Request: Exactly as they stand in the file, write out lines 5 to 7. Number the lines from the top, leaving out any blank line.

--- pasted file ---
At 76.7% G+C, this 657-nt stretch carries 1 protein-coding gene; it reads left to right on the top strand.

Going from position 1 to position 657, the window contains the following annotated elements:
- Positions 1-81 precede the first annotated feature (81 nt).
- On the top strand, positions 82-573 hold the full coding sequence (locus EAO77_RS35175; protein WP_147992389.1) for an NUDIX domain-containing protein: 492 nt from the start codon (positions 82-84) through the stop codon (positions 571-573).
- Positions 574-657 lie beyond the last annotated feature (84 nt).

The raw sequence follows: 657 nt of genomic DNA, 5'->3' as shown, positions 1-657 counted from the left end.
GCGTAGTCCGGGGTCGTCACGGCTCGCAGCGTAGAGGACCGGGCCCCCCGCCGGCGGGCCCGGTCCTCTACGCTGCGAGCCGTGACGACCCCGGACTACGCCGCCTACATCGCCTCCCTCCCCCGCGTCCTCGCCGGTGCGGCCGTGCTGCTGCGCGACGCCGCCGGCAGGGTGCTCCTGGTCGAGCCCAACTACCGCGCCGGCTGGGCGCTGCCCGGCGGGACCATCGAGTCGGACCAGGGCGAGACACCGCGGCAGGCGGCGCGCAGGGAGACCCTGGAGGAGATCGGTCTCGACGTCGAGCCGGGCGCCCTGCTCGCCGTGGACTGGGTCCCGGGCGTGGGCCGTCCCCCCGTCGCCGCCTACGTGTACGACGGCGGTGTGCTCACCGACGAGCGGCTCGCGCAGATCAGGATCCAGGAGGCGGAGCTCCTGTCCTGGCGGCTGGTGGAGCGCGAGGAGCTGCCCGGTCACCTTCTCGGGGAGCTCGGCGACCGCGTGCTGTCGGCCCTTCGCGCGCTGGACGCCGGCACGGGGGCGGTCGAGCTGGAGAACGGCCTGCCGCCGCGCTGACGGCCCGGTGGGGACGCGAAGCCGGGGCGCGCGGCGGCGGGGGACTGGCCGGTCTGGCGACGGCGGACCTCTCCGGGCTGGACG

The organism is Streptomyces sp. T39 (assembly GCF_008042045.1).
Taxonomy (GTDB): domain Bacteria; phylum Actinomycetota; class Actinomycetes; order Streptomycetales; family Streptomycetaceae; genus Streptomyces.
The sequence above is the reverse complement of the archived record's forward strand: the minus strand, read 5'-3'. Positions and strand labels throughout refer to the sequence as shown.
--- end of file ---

- Positions 574-657 lie beyond the last annotated feature (84 nt).

The raw sequence follows: 657 nt of genomic DNA, 5'->3' as shown, positions 1-657 counted from the left end.
GCGTAGTCCGGGGTCGTCACGGCTCGCAGCGTAGAGGACCGGGCCCCCCGCCGGCGGGCCCGGTCCTCTACGCTGCGAGCCGTGACGACCCCGGACTACGCCGCCTACATCGCCTCCCTCCCCCGCGTCCTCGCCGGTGCGGCCGTGCTGCTGCGCGACGCCGCCGGCAGGGTGCTCCTGGTCGAGCCCAACTACCGCGCCGGCTGGGCGCTGCCCGGCGGGACCATCGAGTCGGACCAGGGCGAGACACCGCGGCAGGCGGCGCGCAGGGAGACCCTGGAGGAGATCGGTCTCGACGTCGAGCCGGGCGCCCTGCTCGCCGTGGACTGGGTCCCGGGCGTGGGCCGTCCCCCCGTCGCCGCCTACGTGTACGACGGCGGTGTGCTCACCGACGAGCGGCTCGCGCAGATCAGGATCCAGGAGGCGGAGCTCCTGTCCTGGCGGCTGGTGGAGCGCGAGGAGCTGCCCGGTCACCTTCTCGGGGAGCTCGGCGACCGCGTGCTGTCGGCCCTTCGCGCGCTGGACGCCGGCACGGGGGCGGTCGAGCTGGAGAACGGCCTGCCGCCGCGCTGACGGCCCGGTGGGGACGCGAAGCCGGGGCGCGCGGCGGCGGGGGACTGGCCGGTCTGGCGACGGCGGACCTCTCCGGGCTGGACG